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Tug Valley Coach Hady Ford

Tug Valley football coach Hady Ford talks to receiver Caleb May during a game last season.

One thing perhaps lost in the shuffle regarding teams in red and orange counties being included in this year’s state football playoffs is that teams in those counties aren’t able to hold normal practices.

In red counties like Mingo and Mineral, in fact, they can’t hold practice at all. Even now, for their most important games of the season.

The absurdity of the situation hasn’t been lost on Tug Valley coach Hady Ford, who has been trying to keep his program together for more than five weeks as Mingo County battles high COVID-19 numbers. Those numbers, it seems, have trumped anything the unbeaten Panthers have done on the field in going 3-0 and rising to the No. 1 seed in the Class A playoffs.

They’ve only managed to play three times because of state guidelines that limit in-person classes and school activities in counties that are designated red (highest risk) or orange on the weekly color-coded COVID map put out by the West Virginia Department of Education. And now, with a first-round home playoff game looming against No. 16 seed Tygarts Valley at 1:30 p.m. Sunday, the Panthers can’t hold organized practices all week and can’t have contact with their coaches. Ford said it’s not fair for his players.

“Absolutely not,’’ he said. “I was pretty much reprimanded [Monday] when I called for a meeting to let them know what’s going on. I get a phone call saying you can’t have a meeting, get everybody out of the building. So I can’t do anything with them.

“One thing I did tell them was, ‘Guys, you can do anything you want on your own. There’s an old grade school football field and you’ve got to get some kind of conditioning in this week. I can’t do it with you. Basically, it’s up to you to be ready for the game because I’m not allowed to do anything with you.’’’

Tug hasn’t played a game since Oct. 6, a 38-32 win against James Monroe, which came four days after a 22-12 victory against Logan as teams tried to jam in games when they could. Hady said that over the last five weeks, the team has been together for two days of conditioning-level work (when Mingo County was in orange status), but no days of real practice.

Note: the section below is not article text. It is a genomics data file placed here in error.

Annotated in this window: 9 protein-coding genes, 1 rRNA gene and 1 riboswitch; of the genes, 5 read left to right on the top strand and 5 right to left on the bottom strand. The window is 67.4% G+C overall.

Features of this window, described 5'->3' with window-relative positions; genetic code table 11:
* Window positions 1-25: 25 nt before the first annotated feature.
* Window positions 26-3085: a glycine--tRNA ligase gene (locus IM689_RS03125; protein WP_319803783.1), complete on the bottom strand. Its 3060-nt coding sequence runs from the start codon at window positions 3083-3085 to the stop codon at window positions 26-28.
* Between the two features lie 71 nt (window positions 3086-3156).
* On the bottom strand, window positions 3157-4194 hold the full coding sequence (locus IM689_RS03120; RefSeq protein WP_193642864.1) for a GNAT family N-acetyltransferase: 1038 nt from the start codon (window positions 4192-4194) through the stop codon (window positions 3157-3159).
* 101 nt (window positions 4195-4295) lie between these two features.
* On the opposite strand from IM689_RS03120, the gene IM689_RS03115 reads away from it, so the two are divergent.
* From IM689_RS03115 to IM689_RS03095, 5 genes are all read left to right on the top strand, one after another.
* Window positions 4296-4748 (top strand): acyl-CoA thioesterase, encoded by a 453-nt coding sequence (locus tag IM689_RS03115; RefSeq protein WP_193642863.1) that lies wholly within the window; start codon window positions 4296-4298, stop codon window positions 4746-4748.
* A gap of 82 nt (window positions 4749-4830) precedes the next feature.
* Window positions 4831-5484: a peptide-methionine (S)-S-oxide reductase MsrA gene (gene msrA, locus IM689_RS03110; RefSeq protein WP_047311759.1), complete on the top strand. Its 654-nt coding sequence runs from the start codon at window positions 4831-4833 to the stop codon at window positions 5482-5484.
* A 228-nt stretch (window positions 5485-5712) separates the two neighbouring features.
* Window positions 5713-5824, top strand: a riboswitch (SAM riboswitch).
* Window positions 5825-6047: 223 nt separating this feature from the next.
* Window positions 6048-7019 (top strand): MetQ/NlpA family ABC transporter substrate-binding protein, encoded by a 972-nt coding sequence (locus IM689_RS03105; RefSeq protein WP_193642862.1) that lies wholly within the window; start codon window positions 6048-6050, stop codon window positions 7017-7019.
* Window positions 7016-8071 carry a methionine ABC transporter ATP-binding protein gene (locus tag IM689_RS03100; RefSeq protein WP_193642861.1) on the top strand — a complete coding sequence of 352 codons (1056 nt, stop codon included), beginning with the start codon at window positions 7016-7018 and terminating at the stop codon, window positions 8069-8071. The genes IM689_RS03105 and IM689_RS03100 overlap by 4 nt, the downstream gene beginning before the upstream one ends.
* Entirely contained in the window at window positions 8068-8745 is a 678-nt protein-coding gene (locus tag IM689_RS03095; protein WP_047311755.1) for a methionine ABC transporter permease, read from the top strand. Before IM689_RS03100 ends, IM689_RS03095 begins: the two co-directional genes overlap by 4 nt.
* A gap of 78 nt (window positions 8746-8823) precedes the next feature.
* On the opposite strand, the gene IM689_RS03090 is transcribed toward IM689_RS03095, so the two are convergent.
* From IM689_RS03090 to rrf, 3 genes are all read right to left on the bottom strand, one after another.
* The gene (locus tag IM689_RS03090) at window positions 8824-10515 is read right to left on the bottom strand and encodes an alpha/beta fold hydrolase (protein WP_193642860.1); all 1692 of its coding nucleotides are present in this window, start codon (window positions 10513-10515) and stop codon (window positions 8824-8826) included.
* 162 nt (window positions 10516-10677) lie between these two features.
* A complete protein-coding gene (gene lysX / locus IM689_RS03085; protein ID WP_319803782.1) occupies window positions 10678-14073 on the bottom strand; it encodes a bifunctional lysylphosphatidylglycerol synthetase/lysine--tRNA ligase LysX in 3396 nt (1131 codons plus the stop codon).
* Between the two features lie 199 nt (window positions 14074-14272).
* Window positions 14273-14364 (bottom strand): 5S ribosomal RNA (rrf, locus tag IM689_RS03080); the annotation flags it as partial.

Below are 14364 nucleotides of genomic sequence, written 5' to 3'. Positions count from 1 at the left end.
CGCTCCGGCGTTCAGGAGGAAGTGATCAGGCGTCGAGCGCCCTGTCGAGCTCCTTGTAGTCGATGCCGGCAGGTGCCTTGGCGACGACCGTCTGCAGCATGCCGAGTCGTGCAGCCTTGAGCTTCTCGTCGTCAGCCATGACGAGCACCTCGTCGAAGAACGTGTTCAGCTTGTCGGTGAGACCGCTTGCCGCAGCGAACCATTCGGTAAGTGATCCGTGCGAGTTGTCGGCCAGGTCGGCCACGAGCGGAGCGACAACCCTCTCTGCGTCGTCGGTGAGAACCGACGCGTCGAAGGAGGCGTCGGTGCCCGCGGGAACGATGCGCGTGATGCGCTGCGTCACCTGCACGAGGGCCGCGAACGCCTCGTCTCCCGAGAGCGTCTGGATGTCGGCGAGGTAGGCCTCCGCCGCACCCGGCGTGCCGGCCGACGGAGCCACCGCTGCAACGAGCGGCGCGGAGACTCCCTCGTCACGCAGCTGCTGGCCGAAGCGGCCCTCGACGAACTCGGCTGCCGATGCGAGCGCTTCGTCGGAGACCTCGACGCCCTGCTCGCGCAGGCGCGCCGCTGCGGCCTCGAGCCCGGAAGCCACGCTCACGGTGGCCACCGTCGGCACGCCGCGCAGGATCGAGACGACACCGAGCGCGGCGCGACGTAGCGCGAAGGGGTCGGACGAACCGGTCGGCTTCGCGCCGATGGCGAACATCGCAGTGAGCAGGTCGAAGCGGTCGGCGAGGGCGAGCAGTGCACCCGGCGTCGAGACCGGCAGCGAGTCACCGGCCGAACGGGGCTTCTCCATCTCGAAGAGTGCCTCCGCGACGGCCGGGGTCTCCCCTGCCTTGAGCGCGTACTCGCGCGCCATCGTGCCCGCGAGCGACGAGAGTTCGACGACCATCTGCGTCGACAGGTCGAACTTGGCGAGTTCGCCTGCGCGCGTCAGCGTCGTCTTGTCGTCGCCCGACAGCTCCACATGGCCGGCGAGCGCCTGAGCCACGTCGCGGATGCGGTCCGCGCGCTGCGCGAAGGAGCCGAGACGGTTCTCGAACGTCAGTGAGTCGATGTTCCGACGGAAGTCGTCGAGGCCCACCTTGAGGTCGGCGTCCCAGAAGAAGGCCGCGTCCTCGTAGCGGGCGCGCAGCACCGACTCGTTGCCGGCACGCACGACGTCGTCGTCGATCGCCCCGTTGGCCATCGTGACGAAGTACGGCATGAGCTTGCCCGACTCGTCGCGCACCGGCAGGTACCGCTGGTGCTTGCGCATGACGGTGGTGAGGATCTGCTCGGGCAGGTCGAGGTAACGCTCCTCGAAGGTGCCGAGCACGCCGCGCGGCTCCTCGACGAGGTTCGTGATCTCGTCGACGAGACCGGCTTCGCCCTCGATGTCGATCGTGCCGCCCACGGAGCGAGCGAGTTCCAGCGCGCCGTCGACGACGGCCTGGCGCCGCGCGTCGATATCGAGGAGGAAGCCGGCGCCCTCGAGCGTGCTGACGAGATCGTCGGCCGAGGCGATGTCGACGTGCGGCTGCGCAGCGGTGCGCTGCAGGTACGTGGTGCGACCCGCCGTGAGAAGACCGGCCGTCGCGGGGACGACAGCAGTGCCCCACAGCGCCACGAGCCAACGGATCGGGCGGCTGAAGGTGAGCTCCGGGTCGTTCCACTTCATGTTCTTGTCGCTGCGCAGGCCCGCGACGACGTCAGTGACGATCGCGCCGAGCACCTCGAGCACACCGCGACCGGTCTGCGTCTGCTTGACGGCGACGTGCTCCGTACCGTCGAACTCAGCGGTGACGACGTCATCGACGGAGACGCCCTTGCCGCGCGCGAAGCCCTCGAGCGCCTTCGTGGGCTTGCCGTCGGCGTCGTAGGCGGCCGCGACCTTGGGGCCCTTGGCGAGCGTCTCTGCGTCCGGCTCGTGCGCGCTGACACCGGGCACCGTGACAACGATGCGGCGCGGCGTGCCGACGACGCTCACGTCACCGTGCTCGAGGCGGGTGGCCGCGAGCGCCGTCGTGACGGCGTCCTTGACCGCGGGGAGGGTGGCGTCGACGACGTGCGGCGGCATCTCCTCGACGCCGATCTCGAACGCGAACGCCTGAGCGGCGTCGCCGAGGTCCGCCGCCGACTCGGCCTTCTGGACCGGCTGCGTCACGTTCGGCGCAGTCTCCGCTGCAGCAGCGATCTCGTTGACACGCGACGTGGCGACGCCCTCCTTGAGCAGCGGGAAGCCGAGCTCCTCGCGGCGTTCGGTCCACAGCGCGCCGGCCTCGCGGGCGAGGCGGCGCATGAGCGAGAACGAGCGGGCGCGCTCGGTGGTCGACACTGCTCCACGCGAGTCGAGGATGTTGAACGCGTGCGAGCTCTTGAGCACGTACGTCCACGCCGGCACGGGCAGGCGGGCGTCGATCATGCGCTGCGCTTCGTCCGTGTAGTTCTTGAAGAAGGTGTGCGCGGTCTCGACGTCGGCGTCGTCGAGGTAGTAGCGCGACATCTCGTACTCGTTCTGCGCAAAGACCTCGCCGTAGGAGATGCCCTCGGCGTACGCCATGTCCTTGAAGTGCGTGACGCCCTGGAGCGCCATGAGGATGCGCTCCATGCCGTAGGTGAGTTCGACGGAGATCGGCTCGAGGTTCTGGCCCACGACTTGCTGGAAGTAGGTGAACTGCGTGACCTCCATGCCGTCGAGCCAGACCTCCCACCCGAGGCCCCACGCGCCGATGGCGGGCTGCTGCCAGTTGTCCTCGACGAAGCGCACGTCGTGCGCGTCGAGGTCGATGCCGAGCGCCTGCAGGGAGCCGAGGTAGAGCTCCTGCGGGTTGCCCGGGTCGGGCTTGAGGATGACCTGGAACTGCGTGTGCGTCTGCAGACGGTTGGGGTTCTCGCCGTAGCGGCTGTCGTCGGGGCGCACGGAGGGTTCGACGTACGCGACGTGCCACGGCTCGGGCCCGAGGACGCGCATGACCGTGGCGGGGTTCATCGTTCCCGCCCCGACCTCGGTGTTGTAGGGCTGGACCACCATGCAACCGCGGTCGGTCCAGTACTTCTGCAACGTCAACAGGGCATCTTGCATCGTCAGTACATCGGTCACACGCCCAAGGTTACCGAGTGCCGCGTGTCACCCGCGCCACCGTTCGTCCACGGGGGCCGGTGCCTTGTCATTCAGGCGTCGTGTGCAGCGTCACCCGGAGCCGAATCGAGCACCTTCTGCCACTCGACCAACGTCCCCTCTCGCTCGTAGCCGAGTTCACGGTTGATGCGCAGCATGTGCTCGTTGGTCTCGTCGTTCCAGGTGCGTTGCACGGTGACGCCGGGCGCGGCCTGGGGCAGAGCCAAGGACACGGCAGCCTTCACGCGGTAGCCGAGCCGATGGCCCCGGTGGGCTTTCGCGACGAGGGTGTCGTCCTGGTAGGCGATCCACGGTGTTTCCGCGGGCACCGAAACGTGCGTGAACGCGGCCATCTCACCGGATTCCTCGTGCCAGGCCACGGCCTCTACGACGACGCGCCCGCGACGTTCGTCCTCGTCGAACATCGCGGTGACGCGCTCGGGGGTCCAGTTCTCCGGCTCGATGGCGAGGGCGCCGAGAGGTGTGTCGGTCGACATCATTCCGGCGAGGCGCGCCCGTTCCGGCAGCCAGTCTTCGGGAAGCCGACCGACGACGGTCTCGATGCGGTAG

Still, if Mingo goes gold or better on Saturday’s WVDE map, the Panthers have to be ready to play. And not just any game, but a playoff game. Ford worries about the safety factor.

“There’s no logic in what they’re doing,’’ he said. “They’re putting kids in harm’s way. [During the season], they won’t let you do anything without at least two weeks of practice, so what kind of danger are we putting these kids in? They’re not going to be in shape, they’re not going to be football acclimated, they’re not even in a football mindset.

“If the kids can’t practice, then what are we doing? What’s the sense in any of this? You’re put in a situation where you can’t win. You can’t even have a meeting.’’

Ford instructed his players to go on the Hudl website to get a look at the game plan, but that’s about all he’s permitted to do.

If Mingo County doesn’t improve its status by Saturday, Tygarts Valley will advance unopposed. Ford wishes the situation were different.

“All we’re asking for is a chance,’’ he said, “and we’re not getting a chance. You get no preparation. They’re putting every handicap on you, throwing you out there and see what you can do. It’s ridiculous. This has to stop for other sports because you cannot do this through basketball or baseball or wrestling season. This can’t keep going on. They don’t realize what they’re doing to kids mentally. It’s tearing them to pieces. For lots of these kids, this is all they have.’’

Contact Rick Ryan at 304-348-5175 or rickryan@wvgazettemail.com. Follow him on Twitter @RickRyanWV.

Preps Sports Reporter